The European Union has finally approved Facebook’s $19 billion acquisition of WhatsApp, almost six months after the deal was given the green light by U.S. regulators. It’s the social network’s biggest purchase to date, and it gives it a major presence in the mobile messaging industry.
The deal also gives WhatsApp the power (and resources) to mount its biggest fight yet against the networks and traditional text messaging, but EU Commissioner Joaquin Almunia believes that the success of rival messaging services like Viber and Line won’t lead to total WhatsApp domination.
“We have carefully reviewed this proposed acquisition and come to the conclusion that it would not hamper competition in this dynamic and growing market,” Almunia said. “Consumers will continue to have a wide choice of consumer communications apps.”
Reuters first reported that the deal would be cleared by the EU “unconditionally” on September 25, and Facebook will surely have expected it to get the go ahead without any issues — but the EU did send questionnaires to WhatsApp’s rivals to in an effort to gauge the takeover’s impact on the industry before deciding whether it should be approved.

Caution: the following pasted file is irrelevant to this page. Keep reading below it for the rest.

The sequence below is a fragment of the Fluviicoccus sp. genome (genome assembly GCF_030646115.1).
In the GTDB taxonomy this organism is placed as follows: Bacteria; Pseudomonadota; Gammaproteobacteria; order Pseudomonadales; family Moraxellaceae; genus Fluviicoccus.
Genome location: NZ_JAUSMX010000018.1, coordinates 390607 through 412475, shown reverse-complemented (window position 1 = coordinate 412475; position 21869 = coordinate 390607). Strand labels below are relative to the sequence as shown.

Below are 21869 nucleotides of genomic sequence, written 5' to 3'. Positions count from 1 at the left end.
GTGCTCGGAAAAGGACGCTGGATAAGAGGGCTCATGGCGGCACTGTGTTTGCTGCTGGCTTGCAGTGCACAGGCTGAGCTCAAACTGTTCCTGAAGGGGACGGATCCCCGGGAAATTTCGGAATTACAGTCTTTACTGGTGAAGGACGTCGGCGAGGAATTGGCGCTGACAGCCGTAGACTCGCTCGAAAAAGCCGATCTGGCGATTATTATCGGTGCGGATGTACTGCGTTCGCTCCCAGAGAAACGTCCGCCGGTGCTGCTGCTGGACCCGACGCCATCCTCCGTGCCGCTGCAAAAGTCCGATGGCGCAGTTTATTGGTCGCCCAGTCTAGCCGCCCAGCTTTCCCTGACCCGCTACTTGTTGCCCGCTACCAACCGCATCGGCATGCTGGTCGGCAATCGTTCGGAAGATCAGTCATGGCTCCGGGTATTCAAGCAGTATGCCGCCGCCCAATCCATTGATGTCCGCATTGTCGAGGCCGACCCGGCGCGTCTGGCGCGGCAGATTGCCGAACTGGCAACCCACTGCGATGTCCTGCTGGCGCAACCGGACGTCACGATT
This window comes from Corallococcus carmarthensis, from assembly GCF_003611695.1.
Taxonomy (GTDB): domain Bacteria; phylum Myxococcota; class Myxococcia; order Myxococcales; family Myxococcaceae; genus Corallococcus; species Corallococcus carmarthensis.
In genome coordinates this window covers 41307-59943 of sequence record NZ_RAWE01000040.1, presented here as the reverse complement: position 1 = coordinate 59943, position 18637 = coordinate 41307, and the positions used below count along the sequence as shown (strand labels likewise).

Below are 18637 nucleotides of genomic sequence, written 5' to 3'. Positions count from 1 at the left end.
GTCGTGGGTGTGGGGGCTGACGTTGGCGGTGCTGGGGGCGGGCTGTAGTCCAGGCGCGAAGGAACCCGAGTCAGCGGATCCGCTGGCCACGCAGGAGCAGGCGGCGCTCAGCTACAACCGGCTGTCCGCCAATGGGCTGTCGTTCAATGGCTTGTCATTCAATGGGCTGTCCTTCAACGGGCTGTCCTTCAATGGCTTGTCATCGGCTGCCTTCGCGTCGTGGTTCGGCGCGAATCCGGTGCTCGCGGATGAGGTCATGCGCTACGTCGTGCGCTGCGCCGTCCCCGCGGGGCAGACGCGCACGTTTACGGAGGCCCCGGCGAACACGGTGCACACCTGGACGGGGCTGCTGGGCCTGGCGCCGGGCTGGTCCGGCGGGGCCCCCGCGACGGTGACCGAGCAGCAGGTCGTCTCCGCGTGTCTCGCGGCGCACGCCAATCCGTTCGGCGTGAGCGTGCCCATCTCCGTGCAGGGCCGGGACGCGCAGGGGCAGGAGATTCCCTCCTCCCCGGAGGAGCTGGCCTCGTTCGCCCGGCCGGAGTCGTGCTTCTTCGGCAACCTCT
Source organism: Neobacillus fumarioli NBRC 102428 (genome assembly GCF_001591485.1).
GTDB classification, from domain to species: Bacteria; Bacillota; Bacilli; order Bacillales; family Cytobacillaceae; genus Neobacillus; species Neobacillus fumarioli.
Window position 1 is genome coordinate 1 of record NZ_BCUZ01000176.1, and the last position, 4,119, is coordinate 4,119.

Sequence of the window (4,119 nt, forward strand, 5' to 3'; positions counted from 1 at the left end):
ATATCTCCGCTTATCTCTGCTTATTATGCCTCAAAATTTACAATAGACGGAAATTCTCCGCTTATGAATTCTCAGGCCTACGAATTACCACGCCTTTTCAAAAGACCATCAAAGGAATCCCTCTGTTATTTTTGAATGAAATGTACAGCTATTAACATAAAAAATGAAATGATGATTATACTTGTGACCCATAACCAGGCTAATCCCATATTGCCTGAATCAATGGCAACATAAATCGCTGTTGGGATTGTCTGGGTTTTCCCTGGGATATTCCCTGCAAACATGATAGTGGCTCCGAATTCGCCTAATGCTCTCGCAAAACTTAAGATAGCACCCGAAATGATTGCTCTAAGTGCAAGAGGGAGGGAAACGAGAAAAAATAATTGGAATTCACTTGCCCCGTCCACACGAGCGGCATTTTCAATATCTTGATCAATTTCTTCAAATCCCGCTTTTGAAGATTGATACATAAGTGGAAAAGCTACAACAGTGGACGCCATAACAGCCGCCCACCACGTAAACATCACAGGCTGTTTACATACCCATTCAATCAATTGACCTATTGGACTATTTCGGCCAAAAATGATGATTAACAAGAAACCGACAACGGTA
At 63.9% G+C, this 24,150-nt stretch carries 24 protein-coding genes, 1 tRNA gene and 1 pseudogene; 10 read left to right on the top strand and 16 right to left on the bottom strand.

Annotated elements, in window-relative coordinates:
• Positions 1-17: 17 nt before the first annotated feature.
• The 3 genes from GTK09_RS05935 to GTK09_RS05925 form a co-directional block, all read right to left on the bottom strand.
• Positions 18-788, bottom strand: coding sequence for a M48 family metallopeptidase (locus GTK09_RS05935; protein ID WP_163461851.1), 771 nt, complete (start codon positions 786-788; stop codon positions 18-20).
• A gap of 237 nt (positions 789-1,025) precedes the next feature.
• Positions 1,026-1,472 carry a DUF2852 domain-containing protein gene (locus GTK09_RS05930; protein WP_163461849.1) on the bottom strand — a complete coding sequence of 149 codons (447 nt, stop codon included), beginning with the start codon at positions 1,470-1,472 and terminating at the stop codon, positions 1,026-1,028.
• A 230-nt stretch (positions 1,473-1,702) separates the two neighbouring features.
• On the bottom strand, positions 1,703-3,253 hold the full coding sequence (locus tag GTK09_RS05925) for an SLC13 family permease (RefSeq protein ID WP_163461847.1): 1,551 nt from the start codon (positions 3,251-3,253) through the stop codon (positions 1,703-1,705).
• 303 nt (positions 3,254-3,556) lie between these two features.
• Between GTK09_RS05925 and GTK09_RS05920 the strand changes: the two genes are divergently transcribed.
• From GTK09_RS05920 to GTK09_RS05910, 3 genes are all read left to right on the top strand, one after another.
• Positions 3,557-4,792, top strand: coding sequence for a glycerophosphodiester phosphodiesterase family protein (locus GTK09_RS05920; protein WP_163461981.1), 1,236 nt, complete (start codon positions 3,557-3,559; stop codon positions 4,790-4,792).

It’s thought one of WhatsApp’s first major moves as a Facebook company will be to take on rivals like Skype with a new VoIP calling feature. WhatsApp CEO Jan Koum had promised that voice calling would arrive earlier this year, but its 450 million users are still waiting for it.